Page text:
Sometimes detours and byways are almost as interesting as the main road. Take, for instance, the investigation of the origins and culture surrounding the Victoria Cross itself, a medal ‘born in the muck and heartbreak of the Crimean War’, the bronze for it salvaged ‘from captured cannons, possibly from the Russians at the siege of Sebastopol or from the Chinese during the first Opium War’. Such is the status of the VC, there’s a special wing for it at London’s Imperial War Museum where Scott, of course, felt he must go. ‘To reach it from Lambeth North tube station I had to cross a no man’s-land of exposed streets in a freezing downpour and arrived drenched to the skin and chilled to the bone.’ He describes the grand building with its six pillars bordered by giant naval guns as ‘a battleship from some gilded age … scuttled in a mudflat’.
Scott’s world-sized search involves not a few battles of his own; indeed, he encourages the comparison between himself and Everyman the foot-soldier. The reason he makes it is because the famous soldier he’s seeking did the same. And he does us a service in personalising the search, the ‘pilgrimage’ he is on. In a chapter backgrounding the temporal and physical extent of the Second World War, he tries and then abandons statistics as a measure:
Previously estimated at forty million, the death toll keeps rising as secret files are declassified and construction sites on the Russian and Chinese fronts uncover mass graves. It is expected eventually to reach over sixty million. On average 27,000 people died every day for six years. That’s the equivalent of one September 11, nine times a day, for six years, and America is only now recovering from the terror that came out of the clear blue skies that crisp autumn morning in 2001.
Having brought it down to size so that it’s understandable, he goes one step further, poignantly describing the wartime experiences of his grandson Yamato’s Japanese grandfather, of his grandson Freddie’s Ukrainian grandfather and great-grandfather, of grandsons Gus and Ralph’s great-grandfathers in the Medical Corps in North Africa and in post-war Munich, and of grandson Oliver’s great-grandmother in Lithuania. He holds a magnifying glass to the enormity but makes us feel we were there, when people like us suffered the war’s atrocities, day after day.
The same magnifying glass, or sometimes a telescope, is applied to all stages of Upham’s life, from childhood and prep school to boarding school and Burnham military camp, to selection in 1939 to join the group of fifty youths preceding the First Echelon bound for training in Egypt before moving on to France. Each stage, including Upham’s post-war life and considerable fame, is matched with Scott’s experiences as he retraces his quarry’s tracks. This is not a linear narrative, just as the war itself was not a single plot with a clear beginning, middle and end.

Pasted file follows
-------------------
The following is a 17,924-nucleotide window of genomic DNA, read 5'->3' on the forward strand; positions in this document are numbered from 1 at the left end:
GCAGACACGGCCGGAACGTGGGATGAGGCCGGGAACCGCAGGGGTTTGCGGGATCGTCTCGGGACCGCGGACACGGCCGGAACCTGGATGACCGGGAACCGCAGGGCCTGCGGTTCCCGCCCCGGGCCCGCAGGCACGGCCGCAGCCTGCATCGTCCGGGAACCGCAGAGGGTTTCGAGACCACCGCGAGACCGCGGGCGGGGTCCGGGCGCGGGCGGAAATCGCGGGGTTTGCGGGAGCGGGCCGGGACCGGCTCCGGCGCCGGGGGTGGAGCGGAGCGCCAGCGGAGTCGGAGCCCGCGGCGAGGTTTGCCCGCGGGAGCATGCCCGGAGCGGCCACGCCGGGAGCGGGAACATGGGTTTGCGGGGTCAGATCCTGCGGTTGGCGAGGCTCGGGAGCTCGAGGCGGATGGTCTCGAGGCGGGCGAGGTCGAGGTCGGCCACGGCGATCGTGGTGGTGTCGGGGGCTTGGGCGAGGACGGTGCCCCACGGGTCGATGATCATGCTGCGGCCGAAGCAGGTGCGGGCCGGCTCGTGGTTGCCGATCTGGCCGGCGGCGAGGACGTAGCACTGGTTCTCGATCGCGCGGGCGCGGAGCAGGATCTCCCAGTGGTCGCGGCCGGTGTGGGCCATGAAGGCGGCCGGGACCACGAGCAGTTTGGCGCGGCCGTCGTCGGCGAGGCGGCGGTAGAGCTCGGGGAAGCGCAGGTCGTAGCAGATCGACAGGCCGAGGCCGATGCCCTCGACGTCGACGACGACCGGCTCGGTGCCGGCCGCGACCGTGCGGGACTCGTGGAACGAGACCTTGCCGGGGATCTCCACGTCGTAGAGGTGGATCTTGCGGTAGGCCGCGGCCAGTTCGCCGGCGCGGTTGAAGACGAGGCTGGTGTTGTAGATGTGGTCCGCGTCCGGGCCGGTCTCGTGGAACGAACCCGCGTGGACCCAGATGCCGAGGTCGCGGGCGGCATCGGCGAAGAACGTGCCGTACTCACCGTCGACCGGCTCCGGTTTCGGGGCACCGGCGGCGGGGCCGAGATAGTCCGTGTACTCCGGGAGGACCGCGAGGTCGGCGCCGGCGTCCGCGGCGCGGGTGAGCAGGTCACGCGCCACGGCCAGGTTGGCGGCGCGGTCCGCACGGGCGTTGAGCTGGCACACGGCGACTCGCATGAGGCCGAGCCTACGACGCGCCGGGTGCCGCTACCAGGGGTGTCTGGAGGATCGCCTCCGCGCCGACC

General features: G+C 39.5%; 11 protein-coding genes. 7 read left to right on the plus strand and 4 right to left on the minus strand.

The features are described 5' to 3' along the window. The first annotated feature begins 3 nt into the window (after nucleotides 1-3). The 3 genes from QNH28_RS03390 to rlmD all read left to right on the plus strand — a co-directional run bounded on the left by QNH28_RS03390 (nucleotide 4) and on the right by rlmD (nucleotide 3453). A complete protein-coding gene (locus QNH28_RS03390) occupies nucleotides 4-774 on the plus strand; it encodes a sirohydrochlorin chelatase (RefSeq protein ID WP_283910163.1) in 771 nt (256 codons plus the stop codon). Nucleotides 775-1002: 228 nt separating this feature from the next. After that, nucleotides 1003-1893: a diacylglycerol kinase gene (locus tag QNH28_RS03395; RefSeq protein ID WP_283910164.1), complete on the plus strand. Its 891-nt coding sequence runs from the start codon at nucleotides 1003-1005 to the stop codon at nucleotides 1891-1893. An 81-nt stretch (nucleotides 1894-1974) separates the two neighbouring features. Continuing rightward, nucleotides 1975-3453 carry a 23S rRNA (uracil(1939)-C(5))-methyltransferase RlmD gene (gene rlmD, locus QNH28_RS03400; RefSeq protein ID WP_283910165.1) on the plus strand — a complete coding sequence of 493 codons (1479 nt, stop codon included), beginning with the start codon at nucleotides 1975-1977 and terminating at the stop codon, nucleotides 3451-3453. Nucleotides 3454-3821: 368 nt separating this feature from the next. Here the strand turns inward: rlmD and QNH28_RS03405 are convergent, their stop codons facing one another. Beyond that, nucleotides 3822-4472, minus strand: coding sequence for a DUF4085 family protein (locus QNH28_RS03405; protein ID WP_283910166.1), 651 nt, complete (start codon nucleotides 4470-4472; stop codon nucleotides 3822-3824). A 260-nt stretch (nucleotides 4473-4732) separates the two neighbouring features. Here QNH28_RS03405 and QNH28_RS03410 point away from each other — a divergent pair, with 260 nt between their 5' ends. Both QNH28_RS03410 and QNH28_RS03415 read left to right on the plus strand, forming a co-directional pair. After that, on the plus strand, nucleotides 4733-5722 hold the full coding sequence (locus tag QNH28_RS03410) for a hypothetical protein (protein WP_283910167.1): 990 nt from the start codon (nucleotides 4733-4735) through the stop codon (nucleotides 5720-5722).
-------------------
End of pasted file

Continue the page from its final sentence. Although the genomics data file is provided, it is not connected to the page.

Because of the breadth of context and variety of approaches in Scott’s telling, reports—of parades, briefings, route marches, convoys, observation planes, encampments, battles at close quarters, failures and disasters, captures, imprisonments, escapes and international strategies— become enthralling, a matter of life and death, which of course they were. And there is levity, too. As a sort of war correspondent in hindsight, the satirist survives a hair-raising journey of his own, probably because of his sense of humour. Sleeping fully clothed in a freezing no-star hotel in Crete, he suffers ‘a repeat of the nosebleed I had on an autobahn in Germany’ and wakes ‘in a room smelling like uncooked black pudding’. As he tracks the researching and writing of his book alongside Upham’s remarkable anti-Hitler campaign, the parallels humanise both author and subject.
The enemy, too, is allowed the humanity that ‘our side’ undoubtedly has, as Scott describes the disastrous invasion of Crete by German paratroopers at Maleme Airfield:
Dropped from deliberately low heights, paratroopers descending at the rate of 4 metres a second had very little time to brace and position their feet correctly to avoid being killed on impact with the ground. Some landed in irrigation ponds, rivers and the sea and drowned. Some landed in trees, leaving them trapped like flies in a web. Punctured by bullets, many chutes bled air and dropped like stones, white silk settling softly over mashed bodies like shrouds …
While important personages (Montgomery, Freyberg, King George VI, Rommel ‘The Desert Fox’ and Hitler himself) cross the stage that the author creates, I was drawn to the bit-players, since Upham, as Scott is always reminding us, thought of himself as just one of the boys. Scott’s own vulnerability becomes apparent when he describes that of soldiers in action. There’s a certain courage, too, in a comic satirist tackling such a vast subject as Scott does, dropping everything normal and familiar to follow a really great story across the world.
HELEN WATSON WHITE is a Dunedin poet, writer, photographer and critic. A judge for the Dunedin Theatre Awards, she currently reviews non-fiction books for Landfall and opera for NZ Opera News.